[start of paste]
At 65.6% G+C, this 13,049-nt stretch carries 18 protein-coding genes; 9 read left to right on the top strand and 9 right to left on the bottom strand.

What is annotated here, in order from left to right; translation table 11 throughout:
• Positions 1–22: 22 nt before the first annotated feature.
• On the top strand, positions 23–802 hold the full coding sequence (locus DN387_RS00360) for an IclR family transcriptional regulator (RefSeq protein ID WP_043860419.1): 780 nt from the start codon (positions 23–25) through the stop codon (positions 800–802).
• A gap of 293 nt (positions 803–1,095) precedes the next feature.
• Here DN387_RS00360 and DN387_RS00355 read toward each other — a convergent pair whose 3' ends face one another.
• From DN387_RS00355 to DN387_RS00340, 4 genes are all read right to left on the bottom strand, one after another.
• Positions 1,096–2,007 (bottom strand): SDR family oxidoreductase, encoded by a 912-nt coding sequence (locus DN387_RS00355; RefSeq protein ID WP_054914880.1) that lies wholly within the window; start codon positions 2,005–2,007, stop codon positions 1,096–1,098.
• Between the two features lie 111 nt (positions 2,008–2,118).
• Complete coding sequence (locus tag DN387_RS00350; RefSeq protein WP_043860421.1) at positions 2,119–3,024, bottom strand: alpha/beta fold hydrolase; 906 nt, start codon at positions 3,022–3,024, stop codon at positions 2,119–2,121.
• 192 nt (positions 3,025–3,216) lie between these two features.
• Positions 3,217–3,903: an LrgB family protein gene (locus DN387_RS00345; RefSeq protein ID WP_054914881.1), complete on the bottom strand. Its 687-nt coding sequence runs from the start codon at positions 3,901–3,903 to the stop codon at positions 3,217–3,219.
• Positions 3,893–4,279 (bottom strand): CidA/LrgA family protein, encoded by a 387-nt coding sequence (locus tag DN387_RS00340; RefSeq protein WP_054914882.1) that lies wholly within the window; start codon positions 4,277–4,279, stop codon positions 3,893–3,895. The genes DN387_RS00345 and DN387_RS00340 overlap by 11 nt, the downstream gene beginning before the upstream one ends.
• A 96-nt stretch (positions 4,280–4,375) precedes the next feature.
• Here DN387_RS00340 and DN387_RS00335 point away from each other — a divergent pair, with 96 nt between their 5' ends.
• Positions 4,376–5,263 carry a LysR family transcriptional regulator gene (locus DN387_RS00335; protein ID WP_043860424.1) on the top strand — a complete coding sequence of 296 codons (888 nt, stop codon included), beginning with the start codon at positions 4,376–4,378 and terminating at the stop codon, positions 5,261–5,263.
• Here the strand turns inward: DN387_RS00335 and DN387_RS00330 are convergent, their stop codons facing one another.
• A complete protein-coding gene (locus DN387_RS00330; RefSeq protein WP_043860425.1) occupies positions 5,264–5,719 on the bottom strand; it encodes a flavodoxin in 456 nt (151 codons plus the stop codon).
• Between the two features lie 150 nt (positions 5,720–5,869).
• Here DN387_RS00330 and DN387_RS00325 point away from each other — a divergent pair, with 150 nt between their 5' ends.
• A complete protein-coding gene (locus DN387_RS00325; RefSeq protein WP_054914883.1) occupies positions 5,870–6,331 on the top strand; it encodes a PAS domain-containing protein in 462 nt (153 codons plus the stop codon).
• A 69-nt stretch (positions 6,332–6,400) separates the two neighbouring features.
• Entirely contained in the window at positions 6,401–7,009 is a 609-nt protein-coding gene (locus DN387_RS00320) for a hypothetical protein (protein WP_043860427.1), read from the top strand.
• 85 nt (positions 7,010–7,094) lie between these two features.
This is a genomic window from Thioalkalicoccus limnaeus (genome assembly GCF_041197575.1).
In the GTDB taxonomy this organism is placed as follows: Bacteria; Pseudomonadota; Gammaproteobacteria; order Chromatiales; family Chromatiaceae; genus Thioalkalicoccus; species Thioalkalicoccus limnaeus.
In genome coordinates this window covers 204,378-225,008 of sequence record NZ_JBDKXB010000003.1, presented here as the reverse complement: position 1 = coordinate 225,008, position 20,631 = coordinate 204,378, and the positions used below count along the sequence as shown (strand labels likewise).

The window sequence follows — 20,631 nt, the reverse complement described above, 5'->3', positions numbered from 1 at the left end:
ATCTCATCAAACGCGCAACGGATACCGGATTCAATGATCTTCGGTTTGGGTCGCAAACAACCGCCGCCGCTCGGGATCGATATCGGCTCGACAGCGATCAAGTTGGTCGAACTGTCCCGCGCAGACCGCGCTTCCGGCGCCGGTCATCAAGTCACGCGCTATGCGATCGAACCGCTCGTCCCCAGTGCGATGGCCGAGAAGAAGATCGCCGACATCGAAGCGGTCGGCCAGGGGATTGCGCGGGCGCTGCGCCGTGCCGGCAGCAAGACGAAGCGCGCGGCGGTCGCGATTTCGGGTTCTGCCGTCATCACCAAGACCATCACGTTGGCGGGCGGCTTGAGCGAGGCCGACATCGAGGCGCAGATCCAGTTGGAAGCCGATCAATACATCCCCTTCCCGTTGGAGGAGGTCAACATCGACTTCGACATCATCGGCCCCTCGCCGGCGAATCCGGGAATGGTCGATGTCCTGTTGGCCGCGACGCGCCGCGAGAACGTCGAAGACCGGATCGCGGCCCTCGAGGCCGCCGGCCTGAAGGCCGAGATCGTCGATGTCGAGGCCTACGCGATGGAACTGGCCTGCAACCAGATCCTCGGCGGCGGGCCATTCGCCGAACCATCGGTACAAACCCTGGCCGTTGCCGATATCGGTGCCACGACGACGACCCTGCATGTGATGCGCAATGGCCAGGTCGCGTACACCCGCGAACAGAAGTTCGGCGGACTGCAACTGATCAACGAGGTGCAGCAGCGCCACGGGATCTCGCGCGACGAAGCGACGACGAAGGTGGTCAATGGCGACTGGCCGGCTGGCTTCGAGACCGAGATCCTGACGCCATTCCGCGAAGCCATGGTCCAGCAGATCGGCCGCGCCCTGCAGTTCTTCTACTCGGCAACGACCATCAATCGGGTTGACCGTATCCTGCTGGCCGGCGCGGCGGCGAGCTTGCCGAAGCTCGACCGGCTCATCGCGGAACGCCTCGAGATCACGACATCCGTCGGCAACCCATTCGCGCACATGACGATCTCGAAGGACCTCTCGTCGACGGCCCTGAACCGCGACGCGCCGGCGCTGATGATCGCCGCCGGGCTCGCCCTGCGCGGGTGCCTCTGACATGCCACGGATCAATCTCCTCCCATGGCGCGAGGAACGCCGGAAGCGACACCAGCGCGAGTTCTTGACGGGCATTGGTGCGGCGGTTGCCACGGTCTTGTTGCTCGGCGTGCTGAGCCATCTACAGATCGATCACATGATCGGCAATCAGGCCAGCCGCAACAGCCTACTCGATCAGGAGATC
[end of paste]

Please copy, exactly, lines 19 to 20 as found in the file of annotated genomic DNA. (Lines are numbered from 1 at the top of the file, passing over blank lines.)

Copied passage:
• Between the two features lie 150 nt (positions 5,720–5,869).
• Here DN387_RS00330 and DN387_RS00325 point away from each other — a divergent pair, with 150 nt between their 5' ends.